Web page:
I have friends that absolutely love Shakshuka and always order it off the menu, and if every Shakshuka tasted as good as the one at Honey’s I might be so inclined as well! The tomato sauce was flavorful and zesty, and the baked eggs were cooked perfectly. It was a beautiful dish and I really enjoyed it.
Being ever so gluttonous, we also decided to try the French toast to share and order a side of bacon. While I completely judge myself for ordering a third entree, I must say I have absolutely no regrets. I always crave a sweet dish to compliment my typically savory entrees, and this French toast was just what the doctor ordered.
In a brunching world where it is so often that a French toast comes with a fruit or berry compote of some sort, topped with a unique crumble, or dolloped with a specialty whipped cream or a flavored-mascarpone, this French toast was unique in that, well, it wasn’t all that unique. Not meaning any disrespect, I share this in the best way; the dish was simple, yet delicious, and did not need anything extra to accompany it. It was just that good. Thick slices of buttery Texas toast, complimented with a little salt roasted apple butter and a tiny dollop of mascarpone, made this dish an unassuming, perfect finish to the meal, similar to the restaurant that created it.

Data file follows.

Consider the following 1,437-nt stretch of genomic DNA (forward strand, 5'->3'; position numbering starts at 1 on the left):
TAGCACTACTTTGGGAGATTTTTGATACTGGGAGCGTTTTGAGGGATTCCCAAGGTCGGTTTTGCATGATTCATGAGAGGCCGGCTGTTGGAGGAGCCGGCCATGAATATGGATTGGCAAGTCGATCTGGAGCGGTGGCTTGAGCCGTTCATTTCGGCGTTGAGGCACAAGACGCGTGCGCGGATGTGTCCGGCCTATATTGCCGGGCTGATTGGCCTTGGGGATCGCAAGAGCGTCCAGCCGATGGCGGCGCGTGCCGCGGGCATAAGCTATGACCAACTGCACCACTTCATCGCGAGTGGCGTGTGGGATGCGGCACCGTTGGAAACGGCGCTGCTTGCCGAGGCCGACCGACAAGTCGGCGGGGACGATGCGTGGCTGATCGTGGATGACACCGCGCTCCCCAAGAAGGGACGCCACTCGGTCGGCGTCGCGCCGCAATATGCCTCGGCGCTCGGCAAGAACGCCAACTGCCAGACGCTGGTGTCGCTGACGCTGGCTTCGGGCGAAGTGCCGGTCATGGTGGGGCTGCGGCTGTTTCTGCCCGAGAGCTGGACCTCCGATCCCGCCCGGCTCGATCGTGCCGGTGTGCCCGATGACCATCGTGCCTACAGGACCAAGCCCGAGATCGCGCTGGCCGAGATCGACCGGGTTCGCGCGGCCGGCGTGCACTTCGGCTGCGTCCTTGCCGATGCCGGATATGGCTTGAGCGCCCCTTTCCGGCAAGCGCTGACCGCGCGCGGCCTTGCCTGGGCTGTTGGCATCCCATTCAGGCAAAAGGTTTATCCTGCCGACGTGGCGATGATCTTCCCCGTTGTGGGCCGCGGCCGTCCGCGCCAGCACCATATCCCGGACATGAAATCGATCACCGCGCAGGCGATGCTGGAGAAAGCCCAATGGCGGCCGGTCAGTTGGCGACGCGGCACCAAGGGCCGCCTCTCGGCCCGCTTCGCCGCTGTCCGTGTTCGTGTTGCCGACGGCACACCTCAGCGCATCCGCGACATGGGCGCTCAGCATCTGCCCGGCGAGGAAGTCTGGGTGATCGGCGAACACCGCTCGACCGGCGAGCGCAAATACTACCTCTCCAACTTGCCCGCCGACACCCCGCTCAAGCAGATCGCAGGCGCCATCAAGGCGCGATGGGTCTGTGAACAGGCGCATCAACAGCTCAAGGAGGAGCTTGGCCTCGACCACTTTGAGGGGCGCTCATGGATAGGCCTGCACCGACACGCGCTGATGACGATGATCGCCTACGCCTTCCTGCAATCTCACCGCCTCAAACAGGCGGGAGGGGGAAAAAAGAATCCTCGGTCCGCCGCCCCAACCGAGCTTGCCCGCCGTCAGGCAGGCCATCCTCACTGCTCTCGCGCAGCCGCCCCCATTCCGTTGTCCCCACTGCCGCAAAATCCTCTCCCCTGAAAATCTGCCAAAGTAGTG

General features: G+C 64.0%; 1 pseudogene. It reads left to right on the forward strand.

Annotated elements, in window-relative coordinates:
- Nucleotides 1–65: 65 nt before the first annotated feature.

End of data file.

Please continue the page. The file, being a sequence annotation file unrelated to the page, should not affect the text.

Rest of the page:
Stuffed and feeling as if we were going to explode, Charlotte and I were ready to head out after having an awesome brunch at Honey’s. Though the service was a little slow at times, and our meal was quite longer than normal, the experience was nothing short of wonderful. Arriving around 12:30 I was happy to see that a steady flow of parties continued to stroll into the restaurant for brunch service the entire time during our meal.
Upon leaving the restaurant, we were greeted by the handsome owners and partners behind Honey’s who were anxious to show us some more of the space. Honey’s also hosts a back bar and private dining area, in a cute back room. The bar itself has a unique story, but I will leave that to you to ask about it upon your visit, in fear that I will not do the story justice by retelling it here.
The Bitches Say: A+. With a lot of contemporary American-inspired restaurants in the area, Honey’s does not disappoint, and somehow adds something to the area that competitors lack. The space is warm and inviting, and beautifully decorated, and a progressive menu with yummy items will leave everyone happy. We can tell this will be a contender for our “Best Of” in 2017.
1111 W. Lake Street
Honeys serves Sunday Brunch from 10:30 a.m. until 2:30 p.m.